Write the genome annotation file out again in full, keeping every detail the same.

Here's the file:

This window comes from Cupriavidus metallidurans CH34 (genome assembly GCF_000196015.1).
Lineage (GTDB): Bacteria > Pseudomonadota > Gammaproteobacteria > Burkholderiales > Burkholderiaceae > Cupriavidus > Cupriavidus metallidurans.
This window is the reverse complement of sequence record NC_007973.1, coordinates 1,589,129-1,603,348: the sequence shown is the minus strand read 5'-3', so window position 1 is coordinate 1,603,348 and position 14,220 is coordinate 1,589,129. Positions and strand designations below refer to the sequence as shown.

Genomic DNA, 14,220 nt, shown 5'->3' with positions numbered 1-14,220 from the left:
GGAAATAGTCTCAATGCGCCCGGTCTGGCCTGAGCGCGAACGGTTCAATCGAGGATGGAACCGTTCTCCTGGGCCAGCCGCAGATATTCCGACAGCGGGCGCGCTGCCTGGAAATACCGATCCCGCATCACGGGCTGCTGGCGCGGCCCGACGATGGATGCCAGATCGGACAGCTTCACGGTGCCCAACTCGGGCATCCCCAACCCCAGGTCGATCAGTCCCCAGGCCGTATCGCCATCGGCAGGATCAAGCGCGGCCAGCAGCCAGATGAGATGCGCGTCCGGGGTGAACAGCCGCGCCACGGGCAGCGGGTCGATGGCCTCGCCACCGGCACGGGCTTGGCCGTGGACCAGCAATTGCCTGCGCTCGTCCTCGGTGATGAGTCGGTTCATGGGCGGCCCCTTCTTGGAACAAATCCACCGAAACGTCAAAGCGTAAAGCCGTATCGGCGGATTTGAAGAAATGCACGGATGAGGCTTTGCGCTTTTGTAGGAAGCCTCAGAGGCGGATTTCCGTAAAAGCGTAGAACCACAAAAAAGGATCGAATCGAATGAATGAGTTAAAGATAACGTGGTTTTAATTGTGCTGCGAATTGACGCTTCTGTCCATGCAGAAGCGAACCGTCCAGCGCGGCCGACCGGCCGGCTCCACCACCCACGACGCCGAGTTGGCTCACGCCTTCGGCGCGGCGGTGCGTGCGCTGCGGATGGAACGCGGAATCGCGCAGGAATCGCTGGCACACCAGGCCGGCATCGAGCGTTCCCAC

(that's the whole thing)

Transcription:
This window comes from Cupriavidus metallidurans CH34 (genome assembly GCF_000196015.1).
Lineage (GTDB): Bacteria > Pseudomonadota > Gammaproteobacteria > Burkholderiales > Burkholderiaceae > Cupriavidus > Cupriavidus metallidurans.
This window is the reverse complement of sequence record NC_007973.1, coordinates 1,589,129-1,603,348: the sequence shown is the minus strand read 5'-3', so window position 1 is coordinate 1,603,348 and position 14,220 is coordinate 1,589,129. Positions and strand designations below refer to the sequence as shown.

Genomic DNA, 14,220 nt, shown 5'->3' with positions numbered 1-14,220 from the left:
GGAAATAGTCTCAATGCGCCCGGTCTGGCCTGAGCGCGAACGGTTCAATCGAGGATGGAACCGTTCTCCTGGGCCAGCCGCAGATATTCCGACAGCGGGCGCGCTGCCTGGAAATACCGATCCCGCATCACGGGCTGCTGGCGCGGCCCGACGATGGATGCCAGATCGGACAGCTTCACGGTGCCCAACTCGGGCATCCCCAACCCCAGGTCGATCAGTCCCCAGGCCGTATCGCCATCGGCAGGATCAAGCGCGGCCAGCAGCCAGATGAGATGCGCGTCCGGGGTGAACAGCCGCGCCACGGGCAGCGGGTCGATGGCCTCGCCACCGGCACGGGCTTGGCCGTGGACCAGCAATTGCCTGCGCTCGTCCTCGGTGATGAGTCGGTTCATGGGCGGCCCCTTCTTGGAACAAATCCACCGAAACGTCAAAGCGTAAAGCCGTATCGGCGGATTTGAAGAAATGCACGGATGAGGCTTTGCGCTTTTGTAGGAAGCCTCAGAGGCGGATTTCCGTAAAAGCGTAGAACCACAAAAAAGGATCGAATCGAATGAATGAGTTAAAGATAACGTGGTTTTAATTGTGCTGCGAATTGACGCTTCTGTCCATGCAGAAGCGAACCGTCCAGCGCGGCCGACCGGCCGGCTCCACCACCCACGACGCCGAGTTGGCTCACGCCTTCGGCGCGGCGGTGCGTGCGCTGCGGATGGAACGCGGAATCGCGCAGGAATCGCTGGCACACCAGGCCGGCATCGAGCGTTCCCAC